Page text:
On their way to their rooms, Mrs. Van Hopper scolds her companion for being too assertive, and then suggests that the man's apparent adoration for his late wife is the reason for widower de Winter's aloof, brooding and haunted nature:
By the way, my dear, don't think that I mean to be unkind, but you were just a teeny, weeny bit forward with Mr. de Winter. Your effort to enter the conversation quite embarrassed me and I'm sure it did him. Men loathe that sort of thing. Oh come, don't sulk. After all, I am responsible for your behavior here. Perhaps he didn't notice it. Poor thing. I suppose he just can't get over his wife's death. They say he simply adored her.
During lunch in the Princesse Hotel's dining room, while Mrs. Van Hopper is ill in bed with a cold, the nervous young woman, who has just awkwardly tipped over a flower vase at her own table, is invited to dine with the older, debonair Mr. de Winter at his table. The young woman explains her employment as a "paid companion" to Mrs. Van Hopper, a job she took after her father, a painter, died the previous summer (her mother died years earlier). De Winter sympathizes: "How rotten for you." Her father would paint the same tree over and over: "He painted trees, at least it was one tree...You see, he had a theory that if you should find one perfect thing or place or person, you should stick to it." He invites her for a drive later in the day to take her by the sea where she can sketch. He speaks of his home back in Cornwall - Manderley, and while she tries to divert his attention with small talk, her choice of subjects is even more troubling:
de Winter (solemnly): To me, it's just the place where I was born and I've lived in all my life. But now, I don't suppose I shall ever see it again.
Young Woman (changing the subject): Well, we're lucky not to, uh, be home during the bad weather, aren't we? I-I can't ever remember enjoying swimming in England till June, can you? The water's so warm here that I could stay in all day. There's a dangerous undertow and there's a man who drowned here last year. (De Winter reacts.) I never have any fear of drowning. Have you? (De Winter turns his back and walks away.)
de Winter: Come, I'll take you home.
In the hotel the next day, the young woman enters her suite and overhears Mrs. Van Hopper explaining to a nurse about de Winter's late wife Rebecca, who was killed in a tragic boating accident:
Oh yes, I know Mr. de Winter well. I knew his wife too. Before she married him, she was the beautiful Rebecca Hindreth, you know. She was drowned, poor dear, when she was sailing near Manderley. He never talks about it, of course, but he's a broken man.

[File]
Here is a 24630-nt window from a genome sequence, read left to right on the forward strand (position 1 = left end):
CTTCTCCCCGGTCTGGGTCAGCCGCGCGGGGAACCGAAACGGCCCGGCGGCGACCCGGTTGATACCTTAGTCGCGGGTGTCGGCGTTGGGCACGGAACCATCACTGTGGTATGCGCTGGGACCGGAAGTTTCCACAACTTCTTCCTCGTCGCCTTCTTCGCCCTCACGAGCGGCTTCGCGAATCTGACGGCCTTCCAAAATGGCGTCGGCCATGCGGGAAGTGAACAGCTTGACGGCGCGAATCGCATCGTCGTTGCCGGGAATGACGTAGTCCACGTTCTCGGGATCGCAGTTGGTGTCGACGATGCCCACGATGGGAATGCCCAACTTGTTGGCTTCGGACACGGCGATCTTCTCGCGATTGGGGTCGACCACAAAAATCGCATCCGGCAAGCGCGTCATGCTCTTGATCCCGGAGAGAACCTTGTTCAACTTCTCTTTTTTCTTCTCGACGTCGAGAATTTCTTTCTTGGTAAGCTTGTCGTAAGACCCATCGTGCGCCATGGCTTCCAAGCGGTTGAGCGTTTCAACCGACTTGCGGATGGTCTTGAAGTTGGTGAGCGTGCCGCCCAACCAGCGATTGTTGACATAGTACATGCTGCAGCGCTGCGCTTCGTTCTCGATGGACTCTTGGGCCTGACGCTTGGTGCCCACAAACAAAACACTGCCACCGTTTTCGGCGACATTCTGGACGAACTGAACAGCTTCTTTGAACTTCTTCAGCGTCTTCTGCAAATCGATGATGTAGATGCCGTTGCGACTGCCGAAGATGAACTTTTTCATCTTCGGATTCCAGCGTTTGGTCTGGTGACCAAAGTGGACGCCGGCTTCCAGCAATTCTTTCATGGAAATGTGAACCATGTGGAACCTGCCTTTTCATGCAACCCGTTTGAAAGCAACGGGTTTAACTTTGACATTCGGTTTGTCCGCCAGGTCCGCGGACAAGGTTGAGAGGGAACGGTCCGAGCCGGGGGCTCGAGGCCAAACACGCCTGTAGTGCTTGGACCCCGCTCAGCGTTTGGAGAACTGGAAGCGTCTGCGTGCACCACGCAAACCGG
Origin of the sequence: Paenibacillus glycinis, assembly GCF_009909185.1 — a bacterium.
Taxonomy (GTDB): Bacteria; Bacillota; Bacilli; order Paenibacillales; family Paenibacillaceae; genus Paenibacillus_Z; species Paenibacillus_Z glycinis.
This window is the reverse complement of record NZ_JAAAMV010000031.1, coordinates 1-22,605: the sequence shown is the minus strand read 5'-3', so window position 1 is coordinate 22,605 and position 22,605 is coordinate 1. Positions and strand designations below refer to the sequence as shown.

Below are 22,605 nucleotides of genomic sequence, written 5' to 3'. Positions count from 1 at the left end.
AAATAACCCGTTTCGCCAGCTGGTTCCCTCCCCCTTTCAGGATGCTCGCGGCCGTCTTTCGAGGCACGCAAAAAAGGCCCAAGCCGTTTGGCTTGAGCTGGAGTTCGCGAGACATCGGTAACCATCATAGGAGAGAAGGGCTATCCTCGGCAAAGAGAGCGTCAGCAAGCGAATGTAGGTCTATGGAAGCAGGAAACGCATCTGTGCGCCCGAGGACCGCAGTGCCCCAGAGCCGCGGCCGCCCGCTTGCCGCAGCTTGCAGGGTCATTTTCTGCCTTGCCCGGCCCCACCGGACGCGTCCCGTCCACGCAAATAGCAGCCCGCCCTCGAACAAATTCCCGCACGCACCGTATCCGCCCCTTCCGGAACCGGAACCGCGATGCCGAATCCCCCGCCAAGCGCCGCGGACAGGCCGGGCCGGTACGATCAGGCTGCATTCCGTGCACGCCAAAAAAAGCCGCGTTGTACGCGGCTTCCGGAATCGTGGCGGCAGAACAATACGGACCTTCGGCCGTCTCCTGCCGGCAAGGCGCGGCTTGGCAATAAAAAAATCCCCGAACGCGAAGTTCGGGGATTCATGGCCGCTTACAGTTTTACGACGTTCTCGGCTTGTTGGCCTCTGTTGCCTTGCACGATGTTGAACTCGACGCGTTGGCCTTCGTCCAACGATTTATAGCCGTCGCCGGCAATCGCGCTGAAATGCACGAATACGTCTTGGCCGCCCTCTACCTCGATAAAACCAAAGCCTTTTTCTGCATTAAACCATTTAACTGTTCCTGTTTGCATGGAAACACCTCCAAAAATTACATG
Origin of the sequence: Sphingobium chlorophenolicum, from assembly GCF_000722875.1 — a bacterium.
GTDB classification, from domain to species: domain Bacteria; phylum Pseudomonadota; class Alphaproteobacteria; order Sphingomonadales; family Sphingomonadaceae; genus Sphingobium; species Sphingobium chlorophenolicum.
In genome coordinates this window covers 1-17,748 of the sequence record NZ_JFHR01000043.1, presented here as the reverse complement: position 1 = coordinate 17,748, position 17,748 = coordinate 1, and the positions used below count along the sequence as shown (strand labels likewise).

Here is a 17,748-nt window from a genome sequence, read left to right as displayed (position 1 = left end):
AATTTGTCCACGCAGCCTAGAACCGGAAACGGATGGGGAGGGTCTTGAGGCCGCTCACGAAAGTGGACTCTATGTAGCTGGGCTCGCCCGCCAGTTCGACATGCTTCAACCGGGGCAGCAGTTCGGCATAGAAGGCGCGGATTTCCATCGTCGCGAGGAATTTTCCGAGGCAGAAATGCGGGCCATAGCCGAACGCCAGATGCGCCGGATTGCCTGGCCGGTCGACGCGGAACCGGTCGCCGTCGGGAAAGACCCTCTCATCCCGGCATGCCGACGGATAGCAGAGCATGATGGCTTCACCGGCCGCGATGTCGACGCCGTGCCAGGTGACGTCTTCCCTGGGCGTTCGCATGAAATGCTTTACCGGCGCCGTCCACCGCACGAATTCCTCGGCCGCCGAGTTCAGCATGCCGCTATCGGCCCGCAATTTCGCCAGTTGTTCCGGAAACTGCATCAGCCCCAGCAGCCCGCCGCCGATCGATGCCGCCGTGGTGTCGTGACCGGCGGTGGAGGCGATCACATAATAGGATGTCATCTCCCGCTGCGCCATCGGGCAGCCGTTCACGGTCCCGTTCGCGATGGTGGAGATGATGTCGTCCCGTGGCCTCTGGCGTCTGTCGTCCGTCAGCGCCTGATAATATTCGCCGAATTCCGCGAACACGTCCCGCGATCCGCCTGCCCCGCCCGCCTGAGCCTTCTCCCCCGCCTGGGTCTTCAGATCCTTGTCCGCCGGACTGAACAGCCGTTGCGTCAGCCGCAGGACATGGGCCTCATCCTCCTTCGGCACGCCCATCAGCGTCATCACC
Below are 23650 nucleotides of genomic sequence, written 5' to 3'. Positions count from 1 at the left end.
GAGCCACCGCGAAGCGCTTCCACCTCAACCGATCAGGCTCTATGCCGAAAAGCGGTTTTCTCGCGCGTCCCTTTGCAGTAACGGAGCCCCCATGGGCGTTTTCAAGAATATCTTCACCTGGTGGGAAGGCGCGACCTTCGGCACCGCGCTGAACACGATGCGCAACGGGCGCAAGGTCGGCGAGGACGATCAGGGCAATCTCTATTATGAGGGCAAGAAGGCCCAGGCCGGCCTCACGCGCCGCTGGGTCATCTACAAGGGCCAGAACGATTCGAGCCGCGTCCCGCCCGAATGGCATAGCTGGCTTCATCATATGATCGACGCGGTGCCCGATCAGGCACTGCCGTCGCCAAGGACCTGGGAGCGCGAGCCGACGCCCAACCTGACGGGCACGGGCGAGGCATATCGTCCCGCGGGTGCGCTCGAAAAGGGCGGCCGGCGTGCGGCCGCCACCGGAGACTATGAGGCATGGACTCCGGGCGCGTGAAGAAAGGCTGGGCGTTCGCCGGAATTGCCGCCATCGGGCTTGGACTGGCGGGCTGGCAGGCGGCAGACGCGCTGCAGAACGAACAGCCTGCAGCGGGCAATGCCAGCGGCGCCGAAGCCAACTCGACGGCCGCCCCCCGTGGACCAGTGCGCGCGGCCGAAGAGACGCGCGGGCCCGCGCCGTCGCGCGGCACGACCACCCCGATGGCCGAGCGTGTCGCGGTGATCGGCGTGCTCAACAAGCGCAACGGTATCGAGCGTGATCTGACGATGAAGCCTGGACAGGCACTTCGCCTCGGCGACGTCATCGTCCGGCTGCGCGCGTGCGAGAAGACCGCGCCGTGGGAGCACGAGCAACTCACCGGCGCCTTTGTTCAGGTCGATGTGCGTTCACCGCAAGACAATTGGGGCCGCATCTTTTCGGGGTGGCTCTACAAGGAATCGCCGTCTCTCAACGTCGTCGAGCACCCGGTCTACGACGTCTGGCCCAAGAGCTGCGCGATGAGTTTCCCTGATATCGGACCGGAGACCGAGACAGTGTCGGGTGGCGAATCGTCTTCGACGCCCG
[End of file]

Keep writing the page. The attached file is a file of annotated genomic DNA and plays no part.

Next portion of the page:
That night during her restless sleep, the young woman hears over and over again Mrs. Van Hopper's words about Rebecca and the mourning de Winter: "She was the beautiful Rebecca Hindreth, you know...They say he simply adored her...I suppose he just can't get over his wife's death...But he's a broken man."
During their courtship, the young woman is invited on more drives in de Winter's car. Mrs. Van Hopper can't understand why Maxim hasn't returned her own phone calls or answered her notes. The cranky woman sits in her sick bed, gorging herself on chocolates and extinguishing her cigarette in a jar of cold cream - revealing her vulgarity and petulance.
On one of their drives, the young woman reveals how he has brought her happiness, but the mysterious man treats her both brusquely and condescendingly:
Woman: You know, I, I wish there could be an invention that bottled up the memory like perfume and it never faded never got stale. Then whenever I wanted to, I could uncork the bottle and, and live the memory all over again.
de Winter: And what particular moment in your young life would you want to keep?
Woman: Oh, all of them. All these last few days. I-I feel as though I've, I've collected a whole shelf full of bottles.
de Winter: Sometimes, you know, those little bottles contain demons. They have a way of popping out at you, just as you're trying most desperately to forget. (Feeling put down, the young woman starts biting her nails.) Stop biting your nails!
Woman: Oh, I wish I were a woman of thirty-six, dressed in black satin with a string of pearls.
de Winter: (Laughs) You wouldn't be here with me if you were.
Woman: Would you please tell me, Mr. de Winter, why you ask me to come out with you? Oh, it's obvious that you want to be kind, but why do you choose me for your charity?
de Winter: (He abruptly stops the car in the middle of the road.) I asked you to come out with me because I wanted your company. You've blotted out the past for me, more than all the bright lights of Monte Carlo. But if you think I just asked you out of kindness or charity, you can leave the car now and find your way home. Go on, open up the door and get out. (The young woman begins crying and he hands her a handkerchief.) Care to blow your nose?
Woman: Thank you.
de Winter: Please don't call me Mr. de Winter. I've a very impressive array of first names, George Fortescu Maximilian, but you needn't bother with them all at once. My family called me Maxim. And another thing, please promise me never to wear black satin or pearls, or to be thirty-six years old.
Woman: Yes, Maxim
Their relationship is threatened when Mrs. Van Hopper exclaims that her daughter is engaged to be married and they must leave at once - on the 12:30 train for Cherbourg, ultimately bound for New York. Repeatedly, the young woman fails to contact Maxim before leaving for America. Finally, on the verge of their departure, she bids him a last goodbye in his room.
Woman: I don't want to go. I shall hate it. I shall be miserable.
de Winter: ...Which would you prefer? New York or Manderley?
He asks her to make a choice between leaving for America or returning with him to Manderley. She doesn't understand his veiled marital proposal (delivered off-screen from the bathroom), thinking he wants to hire her for some purpose:
Woman: Oh, please don't joke about it. Mrs. Van Hopper's waiting, and I better say goodbye now.
de Winter: I repeat what I said. Either you go to America with Mrs. Van Hopper or you come home to Manderley with me.
Woman: You mean you want a secretary or something?
de Winter: I'm asking you to marry me, you little fool.